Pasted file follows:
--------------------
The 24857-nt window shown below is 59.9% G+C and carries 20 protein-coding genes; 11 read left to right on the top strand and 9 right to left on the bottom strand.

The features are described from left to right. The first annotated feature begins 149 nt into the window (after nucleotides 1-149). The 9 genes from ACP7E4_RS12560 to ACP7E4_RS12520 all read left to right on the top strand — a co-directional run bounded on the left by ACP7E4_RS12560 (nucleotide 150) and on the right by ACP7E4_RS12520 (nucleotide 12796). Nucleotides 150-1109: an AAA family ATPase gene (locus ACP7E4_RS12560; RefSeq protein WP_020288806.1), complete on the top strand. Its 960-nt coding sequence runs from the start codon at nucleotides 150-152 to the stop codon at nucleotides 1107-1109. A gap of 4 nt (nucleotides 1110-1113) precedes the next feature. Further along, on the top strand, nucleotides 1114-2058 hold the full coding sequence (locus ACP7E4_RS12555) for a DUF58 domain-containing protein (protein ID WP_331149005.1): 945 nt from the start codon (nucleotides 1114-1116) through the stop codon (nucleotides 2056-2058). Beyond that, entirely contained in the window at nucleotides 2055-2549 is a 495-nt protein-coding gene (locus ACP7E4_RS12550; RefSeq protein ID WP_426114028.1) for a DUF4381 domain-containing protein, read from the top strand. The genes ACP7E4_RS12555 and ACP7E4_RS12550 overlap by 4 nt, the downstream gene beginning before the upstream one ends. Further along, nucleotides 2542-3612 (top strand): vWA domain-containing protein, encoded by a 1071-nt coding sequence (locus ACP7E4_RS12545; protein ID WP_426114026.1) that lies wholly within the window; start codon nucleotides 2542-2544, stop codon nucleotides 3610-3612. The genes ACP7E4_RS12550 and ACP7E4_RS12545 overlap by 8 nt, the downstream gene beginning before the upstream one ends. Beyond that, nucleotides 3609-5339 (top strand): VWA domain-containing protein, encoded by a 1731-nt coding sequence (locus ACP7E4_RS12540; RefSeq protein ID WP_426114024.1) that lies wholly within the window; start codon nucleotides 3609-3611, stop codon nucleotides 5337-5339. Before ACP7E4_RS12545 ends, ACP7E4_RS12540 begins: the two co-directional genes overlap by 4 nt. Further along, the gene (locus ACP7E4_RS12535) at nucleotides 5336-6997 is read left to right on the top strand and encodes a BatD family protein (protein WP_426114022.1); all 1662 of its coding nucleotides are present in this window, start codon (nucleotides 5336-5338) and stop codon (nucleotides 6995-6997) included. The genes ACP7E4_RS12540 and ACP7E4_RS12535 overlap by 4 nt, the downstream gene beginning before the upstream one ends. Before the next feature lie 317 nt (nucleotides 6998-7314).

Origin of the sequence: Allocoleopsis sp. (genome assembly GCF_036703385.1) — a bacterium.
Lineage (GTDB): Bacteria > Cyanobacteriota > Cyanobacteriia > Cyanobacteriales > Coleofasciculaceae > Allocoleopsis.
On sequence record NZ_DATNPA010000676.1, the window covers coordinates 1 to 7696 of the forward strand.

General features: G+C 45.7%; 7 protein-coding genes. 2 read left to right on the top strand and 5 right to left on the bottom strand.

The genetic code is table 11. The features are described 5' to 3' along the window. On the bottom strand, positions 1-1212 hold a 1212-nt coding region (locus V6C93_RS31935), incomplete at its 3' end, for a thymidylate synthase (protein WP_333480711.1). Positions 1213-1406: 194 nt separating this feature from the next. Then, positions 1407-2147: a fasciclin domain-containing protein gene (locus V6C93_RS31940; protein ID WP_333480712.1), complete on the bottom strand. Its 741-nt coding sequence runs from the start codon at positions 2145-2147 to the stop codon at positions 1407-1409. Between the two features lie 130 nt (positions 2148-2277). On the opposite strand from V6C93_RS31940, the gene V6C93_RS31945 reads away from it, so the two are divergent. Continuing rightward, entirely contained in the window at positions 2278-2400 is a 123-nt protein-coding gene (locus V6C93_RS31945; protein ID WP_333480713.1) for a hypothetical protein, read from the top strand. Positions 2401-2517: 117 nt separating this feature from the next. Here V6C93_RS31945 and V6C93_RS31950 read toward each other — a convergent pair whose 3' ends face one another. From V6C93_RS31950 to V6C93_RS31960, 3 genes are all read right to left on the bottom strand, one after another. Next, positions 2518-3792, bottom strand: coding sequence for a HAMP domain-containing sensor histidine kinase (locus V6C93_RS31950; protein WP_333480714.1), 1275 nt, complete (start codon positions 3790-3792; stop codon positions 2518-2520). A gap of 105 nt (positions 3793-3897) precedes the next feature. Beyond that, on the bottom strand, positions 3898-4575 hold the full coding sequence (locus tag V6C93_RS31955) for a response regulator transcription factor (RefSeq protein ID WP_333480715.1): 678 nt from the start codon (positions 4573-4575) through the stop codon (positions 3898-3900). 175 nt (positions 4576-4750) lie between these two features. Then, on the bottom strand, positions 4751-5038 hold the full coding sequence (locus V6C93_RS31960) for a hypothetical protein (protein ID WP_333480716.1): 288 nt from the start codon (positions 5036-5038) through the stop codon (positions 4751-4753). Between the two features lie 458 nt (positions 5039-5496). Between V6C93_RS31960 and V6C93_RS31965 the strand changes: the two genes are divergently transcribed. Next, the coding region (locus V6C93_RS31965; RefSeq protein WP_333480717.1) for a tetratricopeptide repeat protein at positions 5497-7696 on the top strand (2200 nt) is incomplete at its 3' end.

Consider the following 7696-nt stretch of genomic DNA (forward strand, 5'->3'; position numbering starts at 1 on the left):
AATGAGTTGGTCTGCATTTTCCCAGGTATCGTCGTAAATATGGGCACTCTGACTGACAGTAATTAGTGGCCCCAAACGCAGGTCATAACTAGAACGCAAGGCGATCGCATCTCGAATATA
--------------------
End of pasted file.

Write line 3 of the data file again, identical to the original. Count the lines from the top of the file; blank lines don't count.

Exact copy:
Origin of the sequence: Allocoleopsis sp. (genome assembly GCF_036703385.1) — a bacterium.